US pharma firm Mylan is planning to make a cheaper, generic version of its allergy treatment Epipen available after a firestorm erupted over recent price hikes.
Mylan's share price has fallen by around 10 per cent since US presidential hopeful Hillary Clinton and a senator whose daughter uses the product piled pressure on the company.
Mylan has now said its US subsidiary will put out a generic version of the Epipen – available in both 0.15mg and 0.30mg strengths – that will have a list price of $300 (£229) for a two-pack.
Read more: Valeant falls woefully short of expectations
It's expected the generic version will hit the market in “several weeks,” after labelling revisions.
Mylan chief executive Heather Bresch called the decision to launch a generic an "extraordinary commercial response". She said:
Our decision to launch a generic alternative to Epipen is an extraordinary commercial response, which required the cooperation of our partner.
However, because of the complexity and opaqueness of today's branded pharmaceutical supply chain and the increased shifting of costs to patients as a result of high deductible health plans, we determined that bypassing the brand system in this case and offering an additional alternative was the best option.
Generic drugs have a long, proven track record of delivering significant savings to both patients and the overall healthcare system.
The cost of a standard two-pack of Epipens has risen to around $600 from $100 in 2009. Mylan acquired the rights to the drug in 2007.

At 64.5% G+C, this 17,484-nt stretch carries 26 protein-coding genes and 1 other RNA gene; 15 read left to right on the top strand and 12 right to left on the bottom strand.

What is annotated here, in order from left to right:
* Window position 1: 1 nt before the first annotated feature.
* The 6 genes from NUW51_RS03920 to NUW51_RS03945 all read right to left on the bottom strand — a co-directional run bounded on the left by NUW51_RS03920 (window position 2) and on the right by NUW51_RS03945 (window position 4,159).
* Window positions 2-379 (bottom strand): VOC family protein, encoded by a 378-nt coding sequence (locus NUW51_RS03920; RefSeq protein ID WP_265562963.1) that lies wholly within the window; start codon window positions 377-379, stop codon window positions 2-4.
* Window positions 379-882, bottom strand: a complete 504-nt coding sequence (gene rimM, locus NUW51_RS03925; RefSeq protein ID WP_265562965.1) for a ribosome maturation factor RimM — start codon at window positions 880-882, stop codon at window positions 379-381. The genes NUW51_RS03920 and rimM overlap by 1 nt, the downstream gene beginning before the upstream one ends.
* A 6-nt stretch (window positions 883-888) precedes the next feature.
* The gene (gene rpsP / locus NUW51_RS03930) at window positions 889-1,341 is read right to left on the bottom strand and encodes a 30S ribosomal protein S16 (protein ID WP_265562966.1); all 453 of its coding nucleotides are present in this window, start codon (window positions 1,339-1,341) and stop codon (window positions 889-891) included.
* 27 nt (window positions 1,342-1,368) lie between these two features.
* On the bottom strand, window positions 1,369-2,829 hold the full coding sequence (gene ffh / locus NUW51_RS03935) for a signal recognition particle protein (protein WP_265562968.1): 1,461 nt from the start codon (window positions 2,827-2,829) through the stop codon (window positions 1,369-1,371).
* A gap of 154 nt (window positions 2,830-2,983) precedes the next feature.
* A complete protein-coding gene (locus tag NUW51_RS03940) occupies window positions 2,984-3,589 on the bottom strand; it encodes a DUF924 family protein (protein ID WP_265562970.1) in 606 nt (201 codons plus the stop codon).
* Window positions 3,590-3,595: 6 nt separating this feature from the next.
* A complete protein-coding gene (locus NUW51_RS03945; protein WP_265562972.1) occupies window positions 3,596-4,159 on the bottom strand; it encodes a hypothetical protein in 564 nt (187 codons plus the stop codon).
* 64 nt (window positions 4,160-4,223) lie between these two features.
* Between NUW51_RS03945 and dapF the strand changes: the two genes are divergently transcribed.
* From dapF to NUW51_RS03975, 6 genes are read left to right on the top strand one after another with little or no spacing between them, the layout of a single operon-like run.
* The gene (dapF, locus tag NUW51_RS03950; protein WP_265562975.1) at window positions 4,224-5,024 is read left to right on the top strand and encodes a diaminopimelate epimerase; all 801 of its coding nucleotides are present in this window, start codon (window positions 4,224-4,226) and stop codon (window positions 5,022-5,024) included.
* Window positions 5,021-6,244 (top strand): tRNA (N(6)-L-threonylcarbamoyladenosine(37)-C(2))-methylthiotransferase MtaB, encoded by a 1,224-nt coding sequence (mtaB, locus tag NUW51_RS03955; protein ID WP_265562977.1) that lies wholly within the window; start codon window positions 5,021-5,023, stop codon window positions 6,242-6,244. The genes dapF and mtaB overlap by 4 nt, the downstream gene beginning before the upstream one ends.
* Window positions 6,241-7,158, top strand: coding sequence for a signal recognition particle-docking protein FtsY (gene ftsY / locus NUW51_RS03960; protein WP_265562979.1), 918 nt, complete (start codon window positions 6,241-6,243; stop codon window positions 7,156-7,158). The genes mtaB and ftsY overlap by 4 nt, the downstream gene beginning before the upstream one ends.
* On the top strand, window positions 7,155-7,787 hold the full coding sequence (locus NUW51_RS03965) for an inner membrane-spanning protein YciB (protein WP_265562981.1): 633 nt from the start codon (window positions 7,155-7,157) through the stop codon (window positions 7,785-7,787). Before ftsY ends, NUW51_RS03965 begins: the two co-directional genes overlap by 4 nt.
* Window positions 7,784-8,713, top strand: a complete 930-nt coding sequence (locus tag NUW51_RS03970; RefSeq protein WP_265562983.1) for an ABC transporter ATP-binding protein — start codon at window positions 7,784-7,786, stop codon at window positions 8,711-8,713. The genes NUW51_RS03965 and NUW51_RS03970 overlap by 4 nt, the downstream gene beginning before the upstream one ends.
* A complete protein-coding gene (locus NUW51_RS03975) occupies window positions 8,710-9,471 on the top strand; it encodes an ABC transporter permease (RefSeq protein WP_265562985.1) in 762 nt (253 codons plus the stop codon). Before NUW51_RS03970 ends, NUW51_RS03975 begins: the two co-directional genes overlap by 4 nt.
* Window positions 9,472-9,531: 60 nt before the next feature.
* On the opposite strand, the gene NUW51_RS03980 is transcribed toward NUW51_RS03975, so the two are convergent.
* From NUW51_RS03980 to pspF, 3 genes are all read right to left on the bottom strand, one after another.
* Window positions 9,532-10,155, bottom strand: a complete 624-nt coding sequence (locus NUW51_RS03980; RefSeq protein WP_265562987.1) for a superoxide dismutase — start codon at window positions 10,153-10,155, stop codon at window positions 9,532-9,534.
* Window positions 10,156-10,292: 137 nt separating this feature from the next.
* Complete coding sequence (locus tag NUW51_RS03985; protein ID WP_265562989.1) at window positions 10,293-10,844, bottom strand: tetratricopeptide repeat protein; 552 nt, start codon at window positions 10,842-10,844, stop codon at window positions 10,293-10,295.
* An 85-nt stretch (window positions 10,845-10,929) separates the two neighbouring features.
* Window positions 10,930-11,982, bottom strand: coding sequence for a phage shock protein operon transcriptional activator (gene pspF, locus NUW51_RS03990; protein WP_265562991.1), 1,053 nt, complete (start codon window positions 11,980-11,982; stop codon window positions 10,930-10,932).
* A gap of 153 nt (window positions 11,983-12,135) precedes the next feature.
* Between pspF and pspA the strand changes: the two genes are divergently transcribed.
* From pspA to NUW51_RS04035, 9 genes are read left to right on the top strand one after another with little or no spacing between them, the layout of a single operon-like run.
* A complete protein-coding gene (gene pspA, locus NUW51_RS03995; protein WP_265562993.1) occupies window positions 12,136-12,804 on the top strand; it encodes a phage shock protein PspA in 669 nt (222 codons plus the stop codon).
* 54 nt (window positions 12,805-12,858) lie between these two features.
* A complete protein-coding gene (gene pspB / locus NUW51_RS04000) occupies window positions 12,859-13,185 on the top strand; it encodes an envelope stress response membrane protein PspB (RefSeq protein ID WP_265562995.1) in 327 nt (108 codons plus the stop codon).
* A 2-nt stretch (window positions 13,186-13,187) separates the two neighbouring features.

Mylan had previously said it would provide instant savings cards worth $300 to patients without insurance who have to pay full price for the drug. These plans are set to remain in place for the branded version.
However, keeping the drug at the same list price meant the overall cost to the health system, mostly borne by insurers and taxpayers, would remain the same.
Drug pricing has become a major issue in the US as public opinion turns against big pharma firms and politicians jump at the opportunity to score some easy points in the polls.
The management of Valeant Pharmaceuticals and former Turing Pharmaceuticals CEO Martin Shkreli were called up before the US congress to answer questions over their drug pricing strategy earlier this year, causing investors to abandon the firms.
Earlier this year it was revealed the US forks out the most in the world for cancer drugs.
The highest retail prices for a median of 23 cancer drugs were found to be in the US, with the lowest prices in India and South Africa.
The UK ranked third, behind China.